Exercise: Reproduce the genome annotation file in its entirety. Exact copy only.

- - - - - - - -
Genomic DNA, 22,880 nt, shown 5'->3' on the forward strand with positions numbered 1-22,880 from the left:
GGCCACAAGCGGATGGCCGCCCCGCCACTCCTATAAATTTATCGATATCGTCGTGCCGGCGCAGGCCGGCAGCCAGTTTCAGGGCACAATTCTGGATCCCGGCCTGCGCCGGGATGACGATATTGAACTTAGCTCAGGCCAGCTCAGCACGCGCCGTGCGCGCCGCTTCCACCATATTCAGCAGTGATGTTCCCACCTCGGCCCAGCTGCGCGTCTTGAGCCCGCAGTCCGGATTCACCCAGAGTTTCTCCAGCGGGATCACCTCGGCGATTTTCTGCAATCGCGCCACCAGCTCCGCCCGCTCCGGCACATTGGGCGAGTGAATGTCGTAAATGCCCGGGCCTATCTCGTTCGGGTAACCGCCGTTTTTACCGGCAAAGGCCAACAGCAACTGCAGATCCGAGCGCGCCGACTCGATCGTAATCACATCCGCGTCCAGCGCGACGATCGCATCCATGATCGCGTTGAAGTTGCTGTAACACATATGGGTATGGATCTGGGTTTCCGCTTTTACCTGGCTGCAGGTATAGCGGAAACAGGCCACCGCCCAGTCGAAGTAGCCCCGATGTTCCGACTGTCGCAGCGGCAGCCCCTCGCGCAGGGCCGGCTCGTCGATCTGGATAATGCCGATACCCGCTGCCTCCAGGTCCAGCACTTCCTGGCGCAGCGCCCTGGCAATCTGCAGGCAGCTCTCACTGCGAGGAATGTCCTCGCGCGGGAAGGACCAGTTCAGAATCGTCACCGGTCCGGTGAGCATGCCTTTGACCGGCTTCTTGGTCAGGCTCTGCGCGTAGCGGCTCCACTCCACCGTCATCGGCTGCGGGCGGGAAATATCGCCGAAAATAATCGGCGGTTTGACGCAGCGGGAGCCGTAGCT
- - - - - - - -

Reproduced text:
Genomic DNA, 22,880 nt, shown 5'->3' on the forward strand with positions numbered 1-22,880 from the left:
GGCCACAAGCGGATGGCCGCCCCGCCACTCCTATAAATTTATCGATATCGTCGTGCCGGCGCAGGCCGGCAGCCAGTTTCAGGGCACAATTCTGGATCCCGGCCTGCGCCGGGATGACGATATTGAACTTAGCTCAGGCCAGCTCAGCACGCGCCGTGCGCGCCGCTTCCACCATATTCAGCAGTGATGTTCCCACCTCGGCCCAGCTGCGCGTCTTGAGCCCGCAGTCCGGATTCACCCAGAGTTTCTCCAGCGGGATCACCTCGGCGATTTTCTGCAATCGCGCCACCAGCTCCGCCCGCTCCGGCACATTGGGCGAGTGAATGTCGTAAATGCCCGGGCCTATCTCGTTCGGGTAACCGCCGTTTTTACCGGCAAAGGCCAACAGCAACTGCAGATCCGAGCGCGCCGACTCGATCGTAATCACATCCGCGTCCAGCGCGACGATCGCATCCATGATCGCGTTGAAGTTGCTGTAACACATATGGGTATGGATCTGGGTTTCCGCTTTTACCTGGCTGCAGGTATAGCGGAAACAGGCCACCGCCCAGTCGAAGTAGCCCCGATGTTCCGACTGTCGCAGCGGCAGCCCCTCGCGCAGGGCCGGCTCGTCGATCTGGATAATGCCGATACCCGCTGCCTCCAGGTCCAGCACTTCCTGGCGCAGCGCCCTGGCAATCTGCAGGCAGCTCTCACTGCGAGGAATGTCCTCGCGCGGGAAGGACCAGTTCAGAATCGTCACCGGTCCGGTGAGCATGCCTTTGACCGGCTTCTTGGTCAGGCTCTGCGCGTAGCGGCTCCACTCCACCGTCATCGGCTGCGGGCGGGAAATATCGCCGAAAATAATCGGCGGTTTGACGCAGCGGGAGCCGTAGCT